The Sufi movement is a central mystical movement in Islam known for its moderate and tolerant stream of thought towards the “other.” There are millions of Sufi Muslims around the world, and more than 12 million in Egypt alone. The Al-Azmiyya Order was formed in Cairo in 1893 around Sheikh Muhammad Madi Abu al-Azayim (1869-1937) and was officially established in 1934. Since its establishment it has acquired many followers in Egypt and Sudan, and even in the Western world. Sheikh Abu al-Azayim has served as head of the order since 1994 and, today, the order has approximately one million members in Egypt.

This is not the first time that Abu al-Azayim has made an effort to promote his order to a position of power and influence in Egypt and  beyond. His ambition became even more pronounced during the 1990s when he developed a relationship with the former President of Libya, Muʿammar al-Qaddafi. In 1995, Abu al-Azayim was appointed the head of the World Sufi Council, an umbrella organization of several dozen Sufi orders from around the world, which was established in Tripoli, Libya, and received funding and sponsorship from Qaddafi. This organization had also been designed to combat the religious extremism in Muslim society, but it collapsed with the fall of Qaddafi’s regime in 2011.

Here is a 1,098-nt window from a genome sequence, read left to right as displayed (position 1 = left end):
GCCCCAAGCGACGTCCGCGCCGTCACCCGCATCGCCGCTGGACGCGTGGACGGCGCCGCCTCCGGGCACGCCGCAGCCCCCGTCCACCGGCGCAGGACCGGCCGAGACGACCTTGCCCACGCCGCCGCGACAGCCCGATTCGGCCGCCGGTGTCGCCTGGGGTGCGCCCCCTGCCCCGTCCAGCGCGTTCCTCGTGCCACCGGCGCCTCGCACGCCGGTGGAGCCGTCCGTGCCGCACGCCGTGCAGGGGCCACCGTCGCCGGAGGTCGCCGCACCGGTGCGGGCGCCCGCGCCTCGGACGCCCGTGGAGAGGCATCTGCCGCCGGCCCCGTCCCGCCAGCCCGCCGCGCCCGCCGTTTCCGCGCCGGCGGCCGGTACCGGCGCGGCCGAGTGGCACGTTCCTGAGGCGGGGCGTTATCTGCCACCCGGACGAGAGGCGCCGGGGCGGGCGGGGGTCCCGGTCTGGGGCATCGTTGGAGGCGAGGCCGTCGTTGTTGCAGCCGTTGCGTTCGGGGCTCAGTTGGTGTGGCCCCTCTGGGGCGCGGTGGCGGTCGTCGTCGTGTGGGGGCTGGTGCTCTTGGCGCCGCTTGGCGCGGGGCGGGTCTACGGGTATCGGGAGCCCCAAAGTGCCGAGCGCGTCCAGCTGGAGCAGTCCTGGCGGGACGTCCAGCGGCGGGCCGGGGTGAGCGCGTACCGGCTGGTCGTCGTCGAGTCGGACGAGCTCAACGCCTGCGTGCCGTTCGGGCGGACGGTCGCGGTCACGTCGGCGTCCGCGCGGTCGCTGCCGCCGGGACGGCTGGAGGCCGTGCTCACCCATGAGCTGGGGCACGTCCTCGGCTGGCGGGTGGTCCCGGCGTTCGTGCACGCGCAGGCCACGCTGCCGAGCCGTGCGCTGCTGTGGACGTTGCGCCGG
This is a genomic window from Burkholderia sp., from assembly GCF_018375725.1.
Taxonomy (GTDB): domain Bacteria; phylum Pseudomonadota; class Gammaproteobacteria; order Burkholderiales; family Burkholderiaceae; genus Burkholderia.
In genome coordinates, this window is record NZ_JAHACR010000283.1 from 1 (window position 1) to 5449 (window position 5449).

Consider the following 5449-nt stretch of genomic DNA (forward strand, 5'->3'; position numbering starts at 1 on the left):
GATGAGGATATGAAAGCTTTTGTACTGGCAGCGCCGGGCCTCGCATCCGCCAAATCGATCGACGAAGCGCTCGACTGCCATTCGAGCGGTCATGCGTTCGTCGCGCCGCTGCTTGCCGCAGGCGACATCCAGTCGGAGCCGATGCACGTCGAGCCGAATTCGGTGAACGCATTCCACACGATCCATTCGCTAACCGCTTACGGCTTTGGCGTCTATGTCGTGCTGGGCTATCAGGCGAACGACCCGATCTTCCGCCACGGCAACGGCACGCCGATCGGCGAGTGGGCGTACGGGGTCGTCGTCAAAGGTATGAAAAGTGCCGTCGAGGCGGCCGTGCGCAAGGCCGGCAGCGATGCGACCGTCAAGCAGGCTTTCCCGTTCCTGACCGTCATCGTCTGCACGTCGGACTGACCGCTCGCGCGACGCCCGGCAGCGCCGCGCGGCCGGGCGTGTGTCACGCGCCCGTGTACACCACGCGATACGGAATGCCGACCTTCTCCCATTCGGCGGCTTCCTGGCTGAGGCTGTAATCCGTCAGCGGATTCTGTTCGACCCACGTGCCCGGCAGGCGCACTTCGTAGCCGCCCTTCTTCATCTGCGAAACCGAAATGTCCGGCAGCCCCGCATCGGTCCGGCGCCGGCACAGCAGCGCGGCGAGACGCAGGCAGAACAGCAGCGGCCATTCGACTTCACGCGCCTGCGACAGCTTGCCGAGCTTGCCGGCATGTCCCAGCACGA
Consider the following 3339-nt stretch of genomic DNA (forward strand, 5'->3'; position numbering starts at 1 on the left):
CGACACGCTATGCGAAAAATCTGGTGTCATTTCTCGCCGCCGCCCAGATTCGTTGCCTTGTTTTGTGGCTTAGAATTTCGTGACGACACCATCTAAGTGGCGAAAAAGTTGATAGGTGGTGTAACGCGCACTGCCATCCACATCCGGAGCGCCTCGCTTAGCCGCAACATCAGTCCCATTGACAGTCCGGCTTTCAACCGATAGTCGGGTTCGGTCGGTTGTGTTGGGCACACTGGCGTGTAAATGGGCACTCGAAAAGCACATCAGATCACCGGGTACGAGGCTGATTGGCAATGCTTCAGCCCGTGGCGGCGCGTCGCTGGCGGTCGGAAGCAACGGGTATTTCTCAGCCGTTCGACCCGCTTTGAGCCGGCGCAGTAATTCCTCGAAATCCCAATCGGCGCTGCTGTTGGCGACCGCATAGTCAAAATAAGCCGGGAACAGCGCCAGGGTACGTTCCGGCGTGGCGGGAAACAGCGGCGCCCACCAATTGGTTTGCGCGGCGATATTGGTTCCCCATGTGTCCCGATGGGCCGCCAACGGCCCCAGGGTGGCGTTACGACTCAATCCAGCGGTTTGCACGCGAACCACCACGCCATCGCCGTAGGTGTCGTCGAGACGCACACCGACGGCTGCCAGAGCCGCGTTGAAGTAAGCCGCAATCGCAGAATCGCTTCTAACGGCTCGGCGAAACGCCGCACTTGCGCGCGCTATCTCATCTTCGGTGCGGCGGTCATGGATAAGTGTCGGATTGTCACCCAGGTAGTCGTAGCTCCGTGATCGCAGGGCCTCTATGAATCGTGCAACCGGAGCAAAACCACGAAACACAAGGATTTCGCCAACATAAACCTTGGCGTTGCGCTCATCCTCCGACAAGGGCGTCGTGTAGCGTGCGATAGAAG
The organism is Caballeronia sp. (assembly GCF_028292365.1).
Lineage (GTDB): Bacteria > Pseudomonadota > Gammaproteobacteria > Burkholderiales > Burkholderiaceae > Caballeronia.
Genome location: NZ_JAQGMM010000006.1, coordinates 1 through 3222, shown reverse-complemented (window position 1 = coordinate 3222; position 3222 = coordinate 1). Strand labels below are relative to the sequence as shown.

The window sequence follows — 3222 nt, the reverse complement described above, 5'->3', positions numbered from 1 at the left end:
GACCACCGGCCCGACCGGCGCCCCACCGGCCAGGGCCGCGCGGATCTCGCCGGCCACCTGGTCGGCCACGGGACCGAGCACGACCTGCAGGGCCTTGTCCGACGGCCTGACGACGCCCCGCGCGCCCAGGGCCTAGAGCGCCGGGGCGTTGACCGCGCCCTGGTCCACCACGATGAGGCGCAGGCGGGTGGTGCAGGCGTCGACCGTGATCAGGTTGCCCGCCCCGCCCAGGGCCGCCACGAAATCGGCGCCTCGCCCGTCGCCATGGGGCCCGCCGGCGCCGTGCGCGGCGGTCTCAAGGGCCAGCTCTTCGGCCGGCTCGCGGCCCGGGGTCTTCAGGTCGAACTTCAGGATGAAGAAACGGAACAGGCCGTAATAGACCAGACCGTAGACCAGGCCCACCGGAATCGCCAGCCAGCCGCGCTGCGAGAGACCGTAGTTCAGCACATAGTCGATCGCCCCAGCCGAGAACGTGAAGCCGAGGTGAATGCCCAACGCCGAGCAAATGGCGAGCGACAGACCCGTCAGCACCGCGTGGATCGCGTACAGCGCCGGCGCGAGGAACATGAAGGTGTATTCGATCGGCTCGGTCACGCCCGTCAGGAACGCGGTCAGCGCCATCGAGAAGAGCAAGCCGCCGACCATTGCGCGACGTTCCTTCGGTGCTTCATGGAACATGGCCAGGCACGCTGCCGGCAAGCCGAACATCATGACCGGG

Abu al-Azayim made another attempt to promote his agenda in 2010 when he sought the leadership of the Supreme Sufi Council in Egypt, a type of umbrella organization designed to oversee the activities of the Sufi orders in Egypt and regulate their relations with the Egyptian government.[4] However, he lost the coveted appointment to Dr. ʿAbd al-Hadi al-Qasaby, head of the Al-Qasabiyya Order, with whom Mubarak had a close relationship. As a result of this appointment, the relationship between al-Azayim and al-Qasaby deteriorated and the two became sworn enemies. In response, al-Azayim established his own Sufi umbrella organization, composed of several Sufi sheikhs, and called on the Sufi Reform Front to resist the political authorities’ involvement in Sufi affairs. During the revolution on January 25, 2011, Abu al-Azayim expressed his fury at Mubarak by taking part in the uprising against him.[5]